Bat Trang Village

The artistry of Bat Trang is well-known throughout Vietnam for its beautiful ceramics

   

       Bat Trang is a village in North Vietnam about 13 kilometers south east of Hanoi, on the Red river. It has been famous for its ceramics for a thousand years, particularly dinnerware and ornamental ware. The Bat Trang producers export ceramic goods annually to the value of over $40 million.

       Perhaps the most outstanding strength of Bat Trang village is its tradition of making pottery. The people are very skilful and talented, producing a product that has a distinctive look. Bat Trang traditional quality pottery includes bowl, dish, pot, cup, wine pot, a big flower-vase, leg lamp, lime-pot, big-bellied jar with glazes such as ancient pearl blaze, crackle glaze, dark glaze, indigo-blue flower glaze, grey flower glaze, melt glaze... Craftsmanship developed over many generations.

    They are also able to produce high quality goods to order, meeting the demands of international buyers and their markets, manufactured using controlled processes using modern gas-fired kilns.

 Wander our narrow streets and see the vendors with their artware, tableware and ornaments. Little animals, figurines, huge vases, tea sets. Studios with antique collections, craftspeople making the pots, applying the intricate designs, setting the kilns. Packers loading trucks for all parts. Walk to the river, see the old kilns and look for their red fires. Enjoy a tea, it tastes better in Bat Trang! Buy some ceramics so you can enjoy your Bat Trang experience at home. 

         Bat Trang History

     A thousand years ago Vietnam was independent, having successfully resisted the Chinese invasion in 981. China was ruled by the Sung dynasty (960-1127 A.D Northern Sung, 1127- 1279 Southern Sung). King Ly Thai To relocated the capital from Hoa Lu (Ninh Binh) to Thang Long (Hanoi) in 1010 A.D. At that time Bat Trang was known as the white clay district with 72 hills of white clay suitable for ceramics. It would have been an important supply centre for the demands of the new capital.

      Professsor Phan Huy Le provides the following folklore. Around 1100, there lived three scholars named Hua Vinh Cao, Dao Tri Tien and Luu Vinh Phuong, They were sent on a diplomatic mission to the Northern Sung. On their return they were delayed by bad weather and stayed in Guangdong, China, where they visited a famous ceramic kiln and they studied the production techniques. On their return, each passed on what they had learnt.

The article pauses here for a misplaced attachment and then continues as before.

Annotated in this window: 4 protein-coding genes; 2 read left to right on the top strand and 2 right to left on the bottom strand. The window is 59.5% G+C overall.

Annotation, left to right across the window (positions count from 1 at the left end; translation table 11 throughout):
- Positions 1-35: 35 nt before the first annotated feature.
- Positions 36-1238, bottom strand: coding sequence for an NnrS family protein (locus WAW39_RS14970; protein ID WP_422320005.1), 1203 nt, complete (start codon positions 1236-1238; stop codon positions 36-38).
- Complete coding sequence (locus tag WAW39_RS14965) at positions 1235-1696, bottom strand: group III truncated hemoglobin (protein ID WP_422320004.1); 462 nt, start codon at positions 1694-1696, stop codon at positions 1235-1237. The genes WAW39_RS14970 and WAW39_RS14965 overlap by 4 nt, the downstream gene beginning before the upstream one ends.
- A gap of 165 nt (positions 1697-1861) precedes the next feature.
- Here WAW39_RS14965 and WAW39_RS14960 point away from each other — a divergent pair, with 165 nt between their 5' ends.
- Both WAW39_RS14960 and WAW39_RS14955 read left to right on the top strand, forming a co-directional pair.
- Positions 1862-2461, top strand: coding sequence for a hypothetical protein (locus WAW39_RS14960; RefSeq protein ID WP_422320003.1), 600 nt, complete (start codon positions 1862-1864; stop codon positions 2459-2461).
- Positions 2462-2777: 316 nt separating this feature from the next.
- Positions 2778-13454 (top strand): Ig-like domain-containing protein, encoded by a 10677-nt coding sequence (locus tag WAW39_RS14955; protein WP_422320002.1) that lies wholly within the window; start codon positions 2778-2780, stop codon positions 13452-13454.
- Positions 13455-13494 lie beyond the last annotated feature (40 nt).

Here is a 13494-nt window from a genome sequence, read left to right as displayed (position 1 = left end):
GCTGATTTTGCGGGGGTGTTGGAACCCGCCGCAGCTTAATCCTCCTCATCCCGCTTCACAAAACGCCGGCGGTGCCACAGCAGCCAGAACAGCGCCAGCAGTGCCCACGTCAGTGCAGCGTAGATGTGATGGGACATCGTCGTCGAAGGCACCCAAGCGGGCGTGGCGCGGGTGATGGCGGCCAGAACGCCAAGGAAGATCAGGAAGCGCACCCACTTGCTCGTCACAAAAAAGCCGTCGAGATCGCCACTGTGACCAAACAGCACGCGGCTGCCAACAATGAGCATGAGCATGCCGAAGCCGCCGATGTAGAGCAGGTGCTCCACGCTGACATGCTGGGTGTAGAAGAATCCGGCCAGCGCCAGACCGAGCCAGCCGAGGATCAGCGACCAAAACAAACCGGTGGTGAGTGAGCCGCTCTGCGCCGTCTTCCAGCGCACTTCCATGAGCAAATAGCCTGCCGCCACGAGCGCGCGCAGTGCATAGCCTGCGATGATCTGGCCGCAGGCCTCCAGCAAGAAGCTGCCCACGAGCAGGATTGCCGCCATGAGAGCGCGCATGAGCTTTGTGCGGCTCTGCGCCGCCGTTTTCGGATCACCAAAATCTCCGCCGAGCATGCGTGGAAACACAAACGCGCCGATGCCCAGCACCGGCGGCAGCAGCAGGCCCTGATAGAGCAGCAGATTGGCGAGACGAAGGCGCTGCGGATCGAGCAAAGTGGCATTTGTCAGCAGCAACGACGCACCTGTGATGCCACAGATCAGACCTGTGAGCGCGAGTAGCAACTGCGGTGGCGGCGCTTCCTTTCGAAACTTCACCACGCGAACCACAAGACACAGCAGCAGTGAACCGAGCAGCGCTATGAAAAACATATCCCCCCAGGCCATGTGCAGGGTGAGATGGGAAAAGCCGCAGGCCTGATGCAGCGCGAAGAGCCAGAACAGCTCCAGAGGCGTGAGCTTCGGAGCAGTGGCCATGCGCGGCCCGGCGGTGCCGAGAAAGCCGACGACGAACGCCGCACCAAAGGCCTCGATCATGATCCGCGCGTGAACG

Hua Vinh Cao taught the people of Bat Trang how to make a white glaze. Dao Tri Tien taught the village of Tho Ha in Ha Bac Province to make the red glaze and Luu Vinh Phuong taught the people of Phu Lang (also in Ha Bac province) to make the deep yellow glaze.

        In 1127 the Sung retreated from the northern areas because of the difficulty in holding back Mongol invaders. Culturally, the Sung re-established Confucianism and refined many of the developments of the previous centuries . Included were not only the Tang dynasty (618-907 A.D.) ideal of the universal man, combining the qualities of scholar, poet, painter, and statesman, but also historical writings, painting, calligraphy, and hard-glazed porcelain. Landscape artists mastered portrayal of distance and mountains in cloud. Potters developed glazes and high temperature firing advancing the art of ceramics. China became a significant exporter of pottery to the region (Indonesia, Malaysia, Philippines etc) and the mercantile class prospered.

      In 1206 the Mongolian tribes met and agreed to unite under Genghis Khan. In 1215 Genghis Khan captured Beijing. In 1279. Kublai Khan, his grandson, completed t he Quest of China, ending the Sung Dynasty. The Yuan dynasty lasted from 1279 to 1368 (1368- 1644 A.D. Ming dynasty).

       Faced with Mongol rule artists, potters, merchants and exporters left China and set up their operations in Vietnam and Thailand. The Sung kiln and glaze technologies were transferred to Vietnam. Bat Trang prospered and continued to prosper as the Ming dynasty maintained a closed-door policy until 1567. It was not until 1684 that the Chinese competed effectively with Vietnamese ceramics exporters. By this time Vietnamese pottery had achieved such popularity in Japan that even the Japanese potters produced ceramics in the Vietnamese style, which they called Cochi ware

      The National Museum of Vietnamese History in Hanoi has a collection of ceramics from Bat Trang dating back 700 years. Under the leadership of Professor. Phan Huy Le (Director of the Center for Cooperation in Vietnamese Studies), a team of eminent art historians collected and catalogued a selection of ceramic pieces from Bat Trang village that has been published as a glossy 11" x 8" hardcover edition. It contains 90 pages of photographs of ceramic masterpieces found in various museum collections, as well as 25 pages of black-and-white pencil rubbings that reveal the finely wrought detail of these artistic treasures. Ninety pages of bilingual Vietnamese-English text describe the past and present history of Bat Trang, explain ceramic production techniques and list the different styles and types of ceramics created.